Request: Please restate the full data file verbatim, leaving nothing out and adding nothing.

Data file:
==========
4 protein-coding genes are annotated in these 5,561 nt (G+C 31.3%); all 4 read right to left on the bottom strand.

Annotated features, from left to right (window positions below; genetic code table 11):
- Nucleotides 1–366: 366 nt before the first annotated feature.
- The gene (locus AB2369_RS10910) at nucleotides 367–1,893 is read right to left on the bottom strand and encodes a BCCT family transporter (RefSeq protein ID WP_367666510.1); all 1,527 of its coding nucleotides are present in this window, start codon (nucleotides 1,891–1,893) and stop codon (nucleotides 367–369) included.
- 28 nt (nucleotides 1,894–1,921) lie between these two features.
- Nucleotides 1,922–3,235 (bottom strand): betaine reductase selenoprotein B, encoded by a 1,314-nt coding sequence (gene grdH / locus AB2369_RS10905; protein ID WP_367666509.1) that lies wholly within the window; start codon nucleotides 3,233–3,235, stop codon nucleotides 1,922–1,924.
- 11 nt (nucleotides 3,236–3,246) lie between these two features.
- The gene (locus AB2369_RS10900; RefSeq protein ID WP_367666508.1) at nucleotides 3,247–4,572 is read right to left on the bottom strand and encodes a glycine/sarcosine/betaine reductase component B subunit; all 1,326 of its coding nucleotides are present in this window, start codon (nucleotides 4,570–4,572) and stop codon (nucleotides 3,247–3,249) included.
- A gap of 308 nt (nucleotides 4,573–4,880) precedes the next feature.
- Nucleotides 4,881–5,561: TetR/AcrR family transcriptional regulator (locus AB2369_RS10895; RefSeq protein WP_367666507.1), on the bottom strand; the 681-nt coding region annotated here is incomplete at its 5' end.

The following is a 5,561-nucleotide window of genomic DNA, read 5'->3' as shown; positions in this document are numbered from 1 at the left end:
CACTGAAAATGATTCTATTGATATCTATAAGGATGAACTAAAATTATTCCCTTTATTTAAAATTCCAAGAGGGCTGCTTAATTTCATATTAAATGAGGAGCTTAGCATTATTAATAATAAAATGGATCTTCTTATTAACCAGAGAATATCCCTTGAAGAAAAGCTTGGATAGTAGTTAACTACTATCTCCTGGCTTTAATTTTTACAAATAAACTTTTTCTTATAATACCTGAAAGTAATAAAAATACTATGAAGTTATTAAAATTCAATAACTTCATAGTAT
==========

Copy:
4 protein-coding genes are annotated in these 5,561 nt (G+C 31.3%); all 4 read right to left on the bottom strand.

Annotated features, from left to right (window positions below; genetic code table 11):
- Nucleotides 1–366: 366 nt before the first annotated feature.
- The gene (locus AB2369_RS10910) at nucleotides 367–1,893 is read right to left on the bottom strand and encodes a BCCT family transporter (RefSeq protein ID WP_367666510.1); all 1,527 of its coding nucleotides are present in this window, start codon (nucleotides 1,891–1,893) and stop codon (nucleotides 367–369) included.
- 28 nt (nucleotides 1,894–1,921) lie between these two features.
- Nucleotides 1,922–3,235 (bottom strand): betaine reductase selenoprotein B, encoded by a 1,314-nt coding sequence (gene grdH / locus AB2369_RS10905; protein ID WP_367666509.1) that lies wholly within the window; start codon nucleotides 3,233–3,235, stop codon nucleotides 1,922–1,924.
- 11 nt (nucleotides 3,236–3,246) lie between these two features.
- The gene (locus AB2369_RS10900; RefSeq protein ID WP_367666508.1) at nucleotides 3,247–4,572 is read right to left on the bottom strand and encodes a glycine/sarcosine/betaine reductase component B subunit; all 1,326 of its coding nucleotides are present in this window, start codon (nucleotides 4,570–4,572) and stop codon (nucleotides 3,247–3,249) included.
- A gap of 308 nt (nucleotides 4,573–4,880) precedes the next feature.
- Nucleotides 4,881–5,561: TetR/AcrR family transcriptional regulator (locus AB2369_RS10895; RefSeq protein WP_367666507.1), on the bottom strand; the 681-nt coding region annotated here is incomplete at its 5' end.

The following is a 5,561-nucleotide window of genomic DNA, read 5'->3' as shown; positions in this document are numbered from 1 at the left end:
CACTGAAAATGATTCTATTGATATCTATAAGGATGAACTAAAATTATTCCCTTTATTTAAAATTCCAAGAGGGCTGCTTAATTTCATATTAAATGAGGAGCTTAGCATTATTAATAATAAAATGGATCTTCTTATTAACCAGAGAATATCCCTTGAAGAAAAGCTTGGATAGTAGTTAACTACTATCTCCTGGCTTTAATTTTTACAAATAAACTTTTTCTTATAATACCTGAAAGTAATAAAAATACTATGAAGTTATTAAAATTCAATAACTTCATAGTAT